WUI (Writing under the influence)

Somebody once said we are all Americans, sometimes born in the wrong places.
On a warm autumn day in 1986, while enjoying beer with my college buddies,
I decided to join my new homeland.

I've come to appreciate the ideals that helped create this great country.
Liberalism, political-correctness, multiculturalism and moral equivalence
are destroying it.

This old house Grovenet Wal*Mart Visiting Poland American wine better than French.

Friday, February 17, 2006

 

Wal*Mart

Two interesting articles on Wal*Mart and how certain "Americans" fight against it and how other Americans fight against them.

From WSJ:
America's retailers announced last week that they aren't especially keen to follow the steel, airline and perhaps auto industries into bankruptcy court. If Big Labor really wants a fight over mandated health insurance, it now has one.

The announcement came in the form of two federal lawsuits filed by the Retail Industry Leaders Association against the state of Maryland and Suffolk County, New York. At issue are the "Wal-Mart" laws that both jurisdictions recently passed, which would require a few large companies to pay more for their workers' health care. The lawsuits argue the statutes are "discriminatory," which may be the legal understatement of the year since both target only a few employers.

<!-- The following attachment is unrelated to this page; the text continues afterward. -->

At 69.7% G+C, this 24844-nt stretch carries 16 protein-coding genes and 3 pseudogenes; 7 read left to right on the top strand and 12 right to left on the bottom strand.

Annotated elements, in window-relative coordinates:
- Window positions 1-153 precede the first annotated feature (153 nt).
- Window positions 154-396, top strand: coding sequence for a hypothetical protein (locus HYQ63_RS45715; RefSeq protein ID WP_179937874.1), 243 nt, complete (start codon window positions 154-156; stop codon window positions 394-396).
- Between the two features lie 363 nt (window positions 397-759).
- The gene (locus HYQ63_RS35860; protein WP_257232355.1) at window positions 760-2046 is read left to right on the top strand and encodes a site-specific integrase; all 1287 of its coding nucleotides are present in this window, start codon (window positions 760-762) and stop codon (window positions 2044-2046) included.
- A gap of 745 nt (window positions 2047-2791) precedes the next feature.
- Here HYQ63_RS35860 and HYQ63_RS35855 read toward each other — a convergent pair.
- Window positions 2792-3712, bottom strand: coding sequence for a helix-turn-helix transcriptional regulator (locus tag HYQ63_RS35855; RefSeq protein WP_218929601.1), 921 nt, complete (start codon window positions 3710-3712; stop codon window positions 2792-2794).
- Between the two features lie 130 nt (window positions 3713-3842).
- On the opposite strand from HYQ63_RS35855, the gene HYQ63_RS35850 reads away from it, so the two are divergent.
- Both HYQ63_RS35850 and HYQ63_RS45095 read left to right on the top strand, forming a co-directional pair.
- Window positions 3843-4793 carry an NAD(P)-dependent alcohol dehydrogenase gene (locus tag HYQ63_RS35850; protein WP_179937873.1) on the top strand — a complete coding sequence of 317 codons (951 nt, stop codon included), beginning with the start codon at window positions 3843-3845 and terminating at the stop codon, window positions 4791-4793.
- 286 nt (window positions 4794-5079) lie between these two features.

From IBID:
What were these people who are being "forced" to apply for Medicaid doing before they were employed by Wal-Mart? Are we expected to believe that people leave jobs with health care benefits to go to work for Wal-Mart as part-timers and receive no health care benefits? Just how does the addition of a Wal-Mart to a community cause an increase in Medicaid spending?

Simply put, it doesn't. A study by Michael Hicks -- "Does Wal-Mart Cause an Increase in Anti-Poverty Program Expenditures?" -- found that a 1% increase in Wal-Marts's retail share is associated with a 1.5% increase in Medicaid expenditures per capita. Put another way, "each new Wal-Mart worker is causing the average state to expend just under $900 a year in Medicaid benefits."

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